Cities full of inventors spawn more innovation
We found that increasing exposure to innovation may be a powerful tool to increase the number of inventors in America, particularly among women, minorities and children from low-income families. To test the importance of exposure, we first counted the number of inventors that lived in each child’s city when the child was young. We use this measure as a proxy for exposure to innovation. After all, a child’s chances of coming into contact with inventors increase when there are more inventors around. We found that growing up in a city with more inventors substantially increases the likelihood that a child will become an inventor as an adult. This is true even when we took kids who were the children of inventors out of the analysis. This suggests that it’s not just children of inventors who are likely to become inventors themselves.
As time goes on, less privileged kids who had the talent to become inventors fall behind their more well-off peers academically.
We also found that kids who go on to become inventors tend to invent the same kinds of things as the inventors in the city where they grew up. For instance, among current Boston residents, those who grew up in Silicon Valley around computer innovators are most likely to invent computer-related technologies. On the other hand, Boston residents who grew up in Minneapolis – a hub for medical device companies – are more likely to invent new medical devices. These detailed patterns suggest that there is something specific about interactions with inventors during childhood that causes kids to follow in their footsteps.
The effects of growing up around inventors are large. Our estimates suggest that moving a child from an area at the 25th percentile of exposure to inventors, such as New Orleans, to one at the 75th percentile, such as Austin, Texas, would increase the child’s chances of growing up to invent a new technology by as much as 50 percent.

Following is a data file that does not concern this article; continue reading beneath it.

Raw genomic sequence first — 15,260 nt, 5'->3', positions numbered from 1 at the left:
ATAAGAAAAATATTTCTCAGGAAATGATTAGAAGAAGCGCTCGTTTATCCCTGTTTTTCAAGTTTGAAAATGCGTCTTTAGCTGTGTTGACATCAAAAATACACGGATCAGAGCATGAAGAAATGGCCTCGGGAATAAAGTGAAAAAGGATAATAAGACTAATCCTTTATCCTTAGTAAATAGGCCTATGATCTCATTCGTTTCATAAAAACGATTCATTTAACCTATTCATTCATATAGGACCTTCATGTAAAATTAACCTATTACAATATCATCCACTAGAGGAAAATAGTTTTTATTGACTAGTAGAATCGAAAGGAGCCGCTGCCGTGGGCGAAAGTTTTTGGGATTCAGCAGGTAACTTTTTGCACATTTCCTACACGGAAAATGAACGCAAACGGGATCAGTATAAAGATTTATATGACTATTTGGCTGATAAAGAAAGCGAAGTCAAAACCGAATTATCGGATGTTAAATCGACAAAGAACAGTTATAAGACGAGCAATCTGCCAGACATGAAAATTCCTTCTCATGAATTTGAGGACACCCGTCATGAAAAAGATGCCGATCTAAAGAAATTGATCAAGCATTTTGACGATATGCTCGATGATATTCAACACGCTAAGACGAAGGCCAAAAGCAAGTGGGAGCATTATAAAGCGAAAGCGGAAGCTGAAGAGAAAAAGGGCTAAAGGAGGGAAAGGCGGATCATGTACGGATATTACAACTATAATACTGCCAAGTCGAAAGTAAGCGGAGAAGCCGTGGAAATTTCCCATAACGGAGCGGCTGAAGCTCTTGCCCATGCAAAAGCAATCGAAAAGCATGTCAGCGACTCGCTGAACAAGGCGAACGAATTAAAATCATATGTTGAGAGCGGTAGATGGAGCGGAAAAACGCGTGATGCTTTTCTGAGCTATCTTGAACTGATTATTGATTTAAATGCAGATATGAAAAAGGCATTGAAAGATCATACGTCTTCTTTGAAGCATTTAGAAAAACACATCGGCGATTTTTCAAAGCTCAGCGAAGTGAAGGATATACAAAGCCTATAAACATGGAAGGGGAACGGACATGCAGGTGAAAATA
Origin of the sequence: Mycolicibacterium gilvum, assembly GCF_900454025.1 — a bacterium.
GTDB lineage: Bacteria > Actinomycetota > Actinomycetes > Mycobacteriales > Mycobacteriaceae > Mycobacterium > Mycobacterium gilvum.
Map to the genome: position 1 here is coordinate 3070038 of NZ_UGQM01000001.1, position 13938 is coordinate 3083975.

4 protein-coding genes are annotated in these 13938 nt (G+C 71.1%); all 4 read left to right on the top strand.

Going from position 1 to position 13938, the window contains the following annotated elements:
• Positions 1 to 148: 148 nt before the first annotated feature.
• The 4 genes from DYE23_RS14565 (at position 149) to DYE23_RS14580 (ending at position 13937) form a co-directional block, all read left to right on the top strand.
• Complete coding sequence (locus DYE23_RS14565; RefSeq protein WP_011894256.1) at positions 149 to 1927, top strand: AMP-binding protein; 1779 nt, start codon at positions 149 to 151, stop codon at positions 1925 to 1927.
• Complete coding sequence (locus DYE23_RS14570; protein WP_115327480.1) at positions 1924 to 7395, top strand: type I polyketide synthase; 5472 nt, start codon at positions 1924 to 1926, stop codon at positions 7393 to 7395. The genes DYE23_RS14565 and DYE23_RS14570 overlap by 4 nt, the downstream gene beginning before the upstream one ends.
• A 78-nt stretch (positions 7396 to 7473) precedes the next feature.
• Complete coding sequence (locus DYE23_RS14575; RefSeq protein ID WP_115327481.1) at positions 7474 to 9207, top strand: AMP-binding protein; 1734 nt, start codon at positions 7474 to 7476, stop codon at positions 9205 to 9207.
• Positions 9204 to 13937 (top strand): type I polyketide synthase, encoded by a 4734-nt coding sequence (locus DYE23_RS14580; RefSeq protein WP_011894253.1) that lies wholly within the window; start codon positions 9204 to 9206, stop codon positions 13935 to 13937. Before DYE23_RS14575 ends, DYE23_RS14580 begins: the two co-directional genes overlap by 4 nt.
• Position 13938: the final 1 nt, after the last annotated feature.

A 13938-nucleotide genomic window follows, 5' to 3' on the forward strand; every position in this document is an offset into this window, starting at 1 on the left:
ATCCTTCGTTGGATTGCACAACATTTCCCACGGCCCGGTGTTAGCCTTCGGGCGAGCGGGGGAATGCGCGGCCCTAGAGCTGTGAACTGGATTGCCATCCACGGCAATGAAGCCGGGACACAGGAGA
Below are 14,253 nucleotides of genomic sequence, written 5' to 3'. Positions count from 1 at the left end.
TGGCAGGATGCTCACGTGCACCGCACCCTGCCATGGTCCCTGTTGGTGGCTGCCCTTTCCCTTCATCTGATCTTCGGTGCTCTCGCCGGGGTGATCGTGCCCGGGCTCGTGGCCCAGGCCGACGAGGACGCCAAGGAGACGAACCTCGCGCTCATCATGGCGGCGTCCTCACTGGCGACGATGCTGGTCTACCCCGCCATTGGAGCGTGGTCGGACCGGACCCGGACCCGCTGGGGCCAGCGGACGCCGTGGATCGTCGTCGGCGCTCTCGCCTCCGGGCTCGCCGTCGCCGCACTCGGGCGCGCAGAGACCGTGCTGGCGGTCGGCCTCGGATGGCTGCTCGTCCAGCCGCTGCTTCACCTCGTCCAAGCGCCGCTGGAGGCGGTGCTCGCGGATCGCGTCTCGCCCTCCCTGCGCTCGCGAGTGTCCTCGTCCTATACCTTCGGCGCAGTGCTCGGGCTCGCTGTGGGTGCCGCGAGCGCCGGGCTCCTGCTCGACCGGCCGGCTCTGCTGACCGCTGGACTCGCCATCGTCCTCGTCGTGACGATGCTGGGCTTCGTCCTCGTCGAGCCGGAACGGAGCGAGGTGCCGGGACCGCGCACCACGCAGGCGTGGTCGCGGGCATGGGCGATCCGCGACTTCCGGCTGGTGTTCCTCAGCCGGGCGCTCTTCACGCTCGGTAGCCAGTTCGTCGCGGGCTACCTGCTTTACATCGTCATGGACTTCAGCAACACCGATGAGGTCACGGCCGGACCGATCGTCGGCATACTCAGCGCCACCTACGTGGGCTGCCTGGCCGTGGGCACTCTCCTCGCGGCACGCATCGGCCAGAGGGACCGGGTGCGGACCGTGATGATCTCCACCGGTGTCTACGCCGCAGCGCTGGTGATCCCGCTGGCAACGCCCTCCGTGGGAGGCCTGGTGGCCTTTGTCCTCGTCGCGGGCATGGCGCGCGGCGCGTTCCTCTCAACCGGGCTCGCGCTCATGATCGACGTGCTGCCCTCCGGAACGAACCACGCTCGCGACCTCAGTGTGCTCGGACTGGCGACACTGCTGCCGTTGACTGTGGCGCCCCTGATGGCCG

These effects are stronger when children are exposed to inventors with similar backgrounds. Girls who grow up in a city with more female inventors are more likely to invent, but growing up around adult male inventors has no effect on girls’ future innovation rates. Similarly, boys’ future innovation is influenced by the number of male rather than female inventors around them during childhood.
Chicago students participate in an invention workshop meant to encourage more American students to become engineers and inventors.
Since underrepresented groups are likely to have fewer interactions with inventors through their families and neighborhoods, differences in exposure play a large role in these disparities. Indeed, our findings suggest that if young girls were exposed to female innovators at the same rate as boys are to male innovators, half of the gender gap in innovation would be erased.
Together, our findings call for greater focus on policies and programs to tap into our country’s underutilized talents by increasing exposure to innovation for girls and kids from underprivileged backgrounds. It may be particularly beneficial to focus on children who do well in math and science at early ages.
Such policies could include mentoring programs, internships or even interventions through social networks. At a more personal level, those in positions to be mentors might give more thought to making sure students from underprivileged backgrounds have the guidance needed to follow them in their career paths. The more each of us does to help boys and girls from different backgrounds achieve their innovative potential, the more it will spur innovation and economic growth for us all.